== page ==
Matter of Lennox M. (Sarah M.-S.)Annotate this Case
Decided on June 7, 2019 SUPREME COURT OF THE STATE OF NEW YORK Appellate Division, Fourth Judicial Department
PRESENT: CENTRA, J.P., PERADOTTO, LINDLEY, TROUTMAN, AND WINSLOW, JJ.
530 CAF 17-01596
[*1]IN THE MATTER OF LENNOX M. STEUBEN COUNTY DEPARTMENT OF SOCIAL SERVICES, PETITIONER-RESPONDENT; SARAH M.-S., RESPONDENT-APPELLANT. (APPEAL NO. 1.)
ROSEMARIE RICHARDS, GILBERTSVILLE, FOR RESPONDENT-APPELLANT.
AMY C. KELLER, BATH, FOR PETITIONER-RESPONDENT.
CHRISTINE F. REDFIELD, ROCHESTER, ATTORNEY FOR THE CHILD.
Appeal from an order of the Family Court, Steuben County (Marianne Furfure, A.J.), entered July 3, 2017 in a proceeding pursuant to Social Services Law § 384-b. The order, among other things, terminated respondent's parental rights with respect to the subject child.
It is hereby ORDERED that the order so appealed from is unanimously affirmed without costs.
Memorandum: Respondent mother appeals from orders that, inter alia, terminated her parental rights with respect to two of her children pursuant to Social Services Law § 384-b on the ground of permanent neglect.
We reject the mother's contention that Family Court erred in determining that she permanently neglected the children. Contrary to the mother's contention, we conclude that petitioner met its burden of establishing "by clear and convincing evidence that it made diligent efforts to encourage and strengthen the relationship between the [mother] and [the children]" by providing services that were specifically tailored to the mother's needs (Matter of Jayveon S. [Timothy S.], 158 AD3d 1283, 1283 [4th Dept 2018], lv denied 31 NY3d 908  [internal quotation marks omitted]). Prior to the mother's incarceration, petitioner made referrals for the mother to participate in mental health and substance abuse treatment and parenting assistance. Petitioner facilitated visitation and conducted service plan reviews with the mother. Petitioner also attempted to assist her in finding housing, but the mother was uncooperative. Contrary to the mother's contention, the court properly determined that she failed to meaningfully participate in the recommended services. Despite the mother's participation in substance abuse treatment, she continued to test positive for drugs and was ultimately discharged from both mental health and substance abuse treatment without meeting her goals.
After the mother was incarcerated, petitioner continued to make diligent efforts by facilitating visitation, providing her with permanency hearing reports and service plan reviews, and investigating the possibility of placing the children with the people suggested by the mother (see Matter of Hailey ZZ. [Ricky ZZ.], 19 NY3d 422, 430 ; Matter of Caidence M. [Francis W.M.], 162 AD3d 1539, 1539 [4th Dept 2018], lv denied 32 NY3d 905 ; Matter of Christian C.-B. [Christopher V.B.], 148 AD3d 1775, 1776 [4th Dept 2017], lv denied 29 NY3d 917 ). Thus, the court properly determined that she permanently neglected the children inasmuch as she "failed substantially and continuously or repeatedly to . . . plan for the future of the child[ren] although . . . able to do so" (Matter of Star Leslie W., 63 NY2d 136, 142 ). Indeed, the mother failed to "provide any realistic and feasible alternative to having the children remain in foster care until [her] release from prison" (Matter of Skye N. [Carl N.], 148 AD3d 1542, 1544 [4th Dept 2017] [internal quotation marks omitted]).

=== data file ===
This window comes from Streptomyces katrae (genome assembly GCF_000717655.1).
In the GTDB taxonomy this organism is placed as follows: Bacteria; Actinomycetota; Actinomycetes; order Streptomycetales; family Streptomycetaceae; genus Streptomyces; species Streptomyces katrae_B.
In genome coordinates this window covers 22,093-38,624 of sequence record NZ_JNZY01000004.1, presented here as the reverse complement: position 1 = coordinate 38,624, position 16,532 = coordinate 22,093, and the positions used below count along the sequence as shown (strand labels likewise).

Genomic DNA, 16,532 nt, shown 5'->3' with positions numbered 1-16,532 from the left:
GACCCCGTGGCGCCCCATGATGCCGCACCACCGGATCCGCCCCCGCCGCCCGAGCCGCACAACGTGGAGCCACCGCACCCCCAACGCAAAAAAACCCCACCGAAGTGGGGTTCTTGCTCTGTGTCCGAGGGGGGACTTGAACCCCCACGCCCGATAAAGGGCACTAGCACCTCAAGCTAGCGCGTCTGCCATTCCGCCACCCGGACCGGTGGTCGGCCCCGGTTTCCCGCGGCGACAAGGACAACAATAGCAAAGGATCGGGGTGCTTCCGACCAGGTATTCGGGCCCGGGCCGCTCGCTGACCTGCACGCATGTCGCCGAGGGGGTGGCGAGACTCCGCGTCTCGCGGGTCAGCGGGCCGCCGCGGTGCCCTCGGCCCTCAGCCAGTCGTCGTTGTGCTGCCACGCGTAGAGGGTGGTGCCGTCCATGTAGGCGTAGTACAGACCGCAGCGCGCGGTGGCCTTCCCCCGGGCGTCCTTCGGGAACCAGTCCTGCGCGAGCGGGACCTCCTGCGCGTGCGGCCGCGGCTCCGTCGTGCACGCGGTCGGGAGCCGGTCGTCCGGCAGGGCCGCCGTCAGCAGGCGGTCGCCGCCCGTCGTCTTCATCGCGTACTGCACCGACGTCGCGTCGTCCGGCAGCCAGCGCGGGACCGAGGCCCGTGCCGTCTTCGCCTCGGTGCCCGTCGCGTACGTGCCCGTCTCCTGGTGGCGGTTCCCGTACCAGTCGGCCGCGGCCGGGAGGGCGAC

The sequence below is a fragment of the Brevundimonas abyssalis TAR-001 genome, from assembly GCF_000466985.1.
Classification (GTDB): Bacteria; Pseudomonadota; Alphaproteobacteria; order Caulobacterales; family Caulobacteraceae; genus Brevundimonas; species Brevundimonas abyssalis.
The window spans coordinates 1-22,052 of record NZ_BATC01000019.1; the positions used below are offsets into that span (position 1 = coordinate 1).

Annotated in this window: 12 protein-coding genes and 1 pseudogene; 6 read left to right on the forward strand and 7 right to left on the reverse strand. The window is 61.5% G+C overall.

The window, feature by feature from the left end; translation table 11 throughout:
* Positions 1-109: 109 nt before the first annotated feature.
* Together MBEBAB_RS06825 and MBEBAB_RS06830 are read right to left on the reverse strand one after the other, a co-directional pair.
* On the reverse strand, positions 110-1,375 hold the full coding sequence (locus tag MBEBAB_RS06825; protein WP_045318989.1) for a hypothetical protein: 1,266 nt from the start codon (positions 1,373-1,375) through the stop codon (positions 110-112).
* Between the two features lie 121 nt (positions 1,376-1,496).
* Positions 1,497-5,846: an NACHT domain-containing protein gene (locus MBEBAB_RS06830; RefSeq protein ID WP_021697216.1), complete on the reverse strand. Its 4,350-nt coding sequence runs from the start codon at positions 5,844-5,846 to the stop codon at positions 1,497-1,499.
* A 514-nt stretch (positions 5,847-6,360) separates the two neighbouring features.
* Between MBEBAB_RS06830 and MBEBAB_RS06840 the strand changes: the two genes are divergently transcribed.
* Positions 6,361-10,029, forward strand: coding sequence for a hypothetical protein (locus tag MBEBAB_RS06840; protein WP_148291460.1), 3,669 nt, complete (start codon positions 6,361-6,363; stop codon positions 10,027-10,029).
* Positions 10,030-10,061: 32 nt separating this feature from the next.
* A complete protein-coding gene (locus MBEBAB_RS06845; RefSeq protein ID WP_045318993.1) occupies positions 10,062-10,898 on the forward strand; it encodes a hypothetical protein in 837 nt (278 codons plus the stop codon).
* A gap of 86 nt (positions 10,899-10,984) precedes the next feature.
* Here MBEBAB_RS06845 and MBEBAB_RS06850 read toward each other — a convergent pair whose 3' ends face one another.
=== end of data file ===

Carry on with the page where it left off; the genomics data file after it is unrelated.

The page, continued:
Finally, contrary to the mother's contention, the court did not abuse its discretion in terminating her parental rights rather than granting a suspended judgment (see Matter of Mirabella H. [Angela I.], 162 AD3d 1733, 1734-1735 [4th Dept 2018], lv denied 32 NY3d 909 ; Matter of Dahmani M. [Jana M.], 104 AD3d 1245, 1246 [4th Dept 2013]). The record reflects that the mother had custody of the older of the two subject children for only a few weeks after his birth and never had custody of the younger child; that the children had been in foster care for several years by the time of the dispositional hearing; and that even if the mother were to be released from incarceration in the near future, she would still need to address the issues that led to the children's removal in the first instance. The record therefore supports the court's determination that termination of the mother's parental rights is in the best interests of the children.
Entered: June 7, 2019
Mark W. Bennett
Clerk of the Court